I remember the whole process of coming to terms with my new normal - something I’m still coming to terms with as there are constant changes for me and within society - and feeling a huge personal guilt tempered with shame and embarrassment at a lack of independence. I had worked as a teacher due to my school making some reasonable adjustments to the physical environment, which supported me until my disability became such that I was unable to physically manage full time. Pain, exhaustion, brain fog, balance issues and so on made it an impossibility. I was deemed unfit to work in regular, consistent employment when I was registered as disabled in 2007. My reasonable adjustments were seen to be about making slight changes to my working environment back then and I felt as if I was forcing change rather than that the work environment and working style were just not meeting my needs. One reasonable adjustment that the Equality Act cites from 2010 regards:
allowing employees who become disabled to make a phased return to work, including flexible hours or part-time working.
There is a huge spectrum of physical disability and yes, the variety of health challenges and physical challenges faced are vast. But there are ways to make life easier for disabled people who are able to work and also for disabled students of any age wishing to access learning in a more flexible way. This involves government funding, an overhaul of current access which we all thought the Disability Discrimination Act (DDA) of 1995 would bring about yet the DDA's recommendations and new laws were not rolled out efficiently everywhere. The DDA 1995 was an Act of Parliament which has now been repealed and replaced by the Equality Act 2010, except in Northern Ireland where the Act still applies. Businesses cited high costs and building regulations as reasons they couldn't improve accessibility. Legal tape has tied up many of these issues which remain unresolved. But there are other ways. Technology is most definitely one of the ways forward.
In the space of 24 hours, one friend told me, the company she works for had enabled all staff to be working from home sending out laptops to those who needed them and the age of the Zoom meeting was born.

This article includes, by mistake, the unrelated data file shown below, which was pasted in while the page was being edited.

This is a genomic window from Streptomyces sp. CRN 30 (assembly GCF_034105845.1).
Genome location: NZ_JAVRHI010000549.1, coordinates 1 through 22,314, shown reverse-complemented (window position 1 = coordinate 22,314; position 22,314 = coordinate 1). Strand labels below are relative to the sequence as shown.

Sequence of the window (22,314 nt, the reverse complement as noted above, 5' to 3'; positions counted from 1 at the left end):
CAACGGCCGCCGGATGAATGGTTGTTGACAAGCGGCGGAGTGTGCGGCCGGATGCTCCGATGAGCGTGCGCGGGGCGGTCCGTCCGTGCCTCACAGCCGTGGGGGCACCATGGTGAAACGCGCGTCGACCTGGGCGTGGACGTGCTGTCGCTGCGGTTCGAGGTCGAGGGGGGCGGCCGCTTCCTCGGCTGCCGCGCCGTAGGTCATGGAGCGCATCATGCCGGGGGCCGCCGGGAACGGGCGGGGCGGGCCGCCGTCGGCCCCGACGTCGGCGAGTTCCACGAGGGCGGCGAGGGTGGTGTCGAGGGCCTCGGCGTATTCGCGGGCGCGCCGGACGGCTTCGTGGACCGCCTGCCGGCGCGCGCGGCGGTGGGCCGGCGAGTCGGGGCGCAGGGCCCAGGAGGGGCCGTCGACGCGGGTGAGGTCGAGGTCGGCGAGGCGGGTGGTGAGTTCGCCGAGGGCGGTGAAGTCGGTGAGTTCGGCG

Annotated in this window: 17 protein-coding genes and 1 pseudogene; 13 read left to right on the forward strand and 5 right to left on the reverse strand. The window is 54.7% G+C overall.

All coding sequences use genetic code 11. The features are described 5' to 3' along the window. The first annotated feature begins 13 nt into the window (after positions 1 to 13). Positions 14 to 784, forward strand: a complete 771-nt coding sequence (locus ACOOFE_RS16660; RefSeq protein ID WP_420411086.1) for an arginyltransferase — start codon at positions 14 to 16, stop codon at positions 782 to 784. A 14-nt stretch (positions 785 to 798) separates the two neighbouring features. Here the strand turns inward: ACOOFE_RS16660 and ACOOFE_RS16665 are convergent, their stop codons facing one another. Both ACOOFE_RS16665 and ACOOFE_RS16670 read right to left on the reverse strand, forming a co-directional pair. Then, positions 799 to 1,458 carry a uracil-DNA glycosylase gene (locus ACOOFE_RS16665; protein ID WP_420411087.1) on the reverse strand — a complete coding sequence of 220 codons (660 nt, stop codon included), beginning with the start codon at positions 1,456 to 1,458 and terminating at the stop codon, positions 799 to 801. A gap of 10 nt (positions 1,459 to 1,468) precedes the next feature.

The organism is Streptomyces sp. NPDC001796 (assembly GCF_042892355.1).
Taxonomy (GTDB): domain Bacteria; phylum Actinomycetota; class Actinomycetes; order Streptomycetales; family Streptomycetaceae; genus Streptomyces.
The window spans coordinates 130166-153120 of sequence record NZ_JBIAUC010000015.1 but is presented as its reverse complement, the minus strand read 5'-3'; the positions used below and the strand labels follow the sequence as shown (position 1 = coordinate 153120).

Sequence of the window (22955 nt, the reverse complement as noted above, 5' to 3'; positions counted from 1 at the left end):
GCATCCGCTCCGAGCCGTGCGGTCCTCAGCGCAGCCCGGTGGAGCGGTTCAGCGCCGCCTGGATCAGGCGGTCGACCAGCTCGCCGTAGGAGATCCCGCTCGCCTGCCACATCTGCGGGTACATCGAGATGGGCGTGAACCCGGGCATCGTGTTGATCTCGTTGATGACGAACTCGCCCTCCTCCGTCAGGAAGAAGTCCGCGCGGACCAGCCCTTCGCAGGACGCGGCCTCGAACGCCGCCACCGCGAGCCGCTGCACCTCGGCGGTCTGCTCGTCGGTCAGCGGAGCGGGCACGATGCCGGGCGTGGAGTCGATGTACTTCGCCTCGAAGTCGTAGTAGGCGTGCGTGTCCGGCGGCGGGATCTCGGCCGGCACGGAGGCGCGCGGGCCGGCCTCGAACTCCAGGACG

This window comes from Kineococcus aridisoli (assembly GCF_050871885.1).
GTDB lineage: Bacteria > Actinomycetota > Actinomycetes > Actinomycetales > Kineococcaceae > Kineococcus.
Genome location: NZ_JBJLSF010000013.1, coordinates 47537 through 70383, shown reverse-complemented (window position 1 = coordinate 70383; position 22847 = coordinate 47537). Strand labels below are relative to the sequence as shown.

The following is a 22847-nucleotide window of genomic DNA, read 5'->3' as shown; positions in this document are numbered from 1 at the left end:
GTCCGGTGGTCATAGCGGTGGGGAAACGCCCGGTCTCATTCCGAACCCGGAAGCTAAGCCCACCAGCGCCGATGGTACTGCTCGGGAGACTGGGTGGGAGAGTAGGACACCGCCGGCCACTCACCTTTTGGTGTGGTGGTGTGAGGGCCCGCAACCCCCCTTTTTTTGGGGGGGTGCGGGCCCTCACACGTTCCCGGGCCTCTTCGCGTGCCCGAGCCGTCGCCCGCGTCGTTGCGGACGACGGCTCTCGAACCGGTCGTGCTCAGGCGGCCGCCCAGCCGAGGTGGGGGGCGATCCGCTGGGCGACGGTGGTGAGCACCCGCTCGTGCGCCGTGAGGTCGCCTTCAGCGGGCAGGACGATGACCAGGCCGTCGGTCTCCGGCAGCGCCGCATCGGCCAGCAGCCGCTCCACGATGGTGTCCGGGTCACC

I was able to virtually attend a celebration of the NHS in Hull performing a piece I’d written, something I would not have been able to physically get to and manage.
People with disabilities want to be defined by their talents and society should be ensuring there is equality of access for all to all areas of life. It should not be an issue in this day and age.
As Lockdown lifts, it would be heartening to see business owners continue to employ these more flexible working arrangements, allowing disabled people to work from home when they need to, access a personal assistant as required and attend their accessible work place from time to time.
A system that provides an ease of renewal and access to funds and forms which just level out the playing field ensuring access for all is paramount. Public pressure and visibility of people with disabilities is making this issue of access more prevalent and with pressure groups, (Disability Rights UK being one of the UK's main ones) contacting MPs about disability issues, the discussion will continue. By contacting our MPs with our own experiences, we can be seen and heard and effect change.
Shadow Minister for Disabled People, Health and Work is currently Vicky Foxcroft (Lab)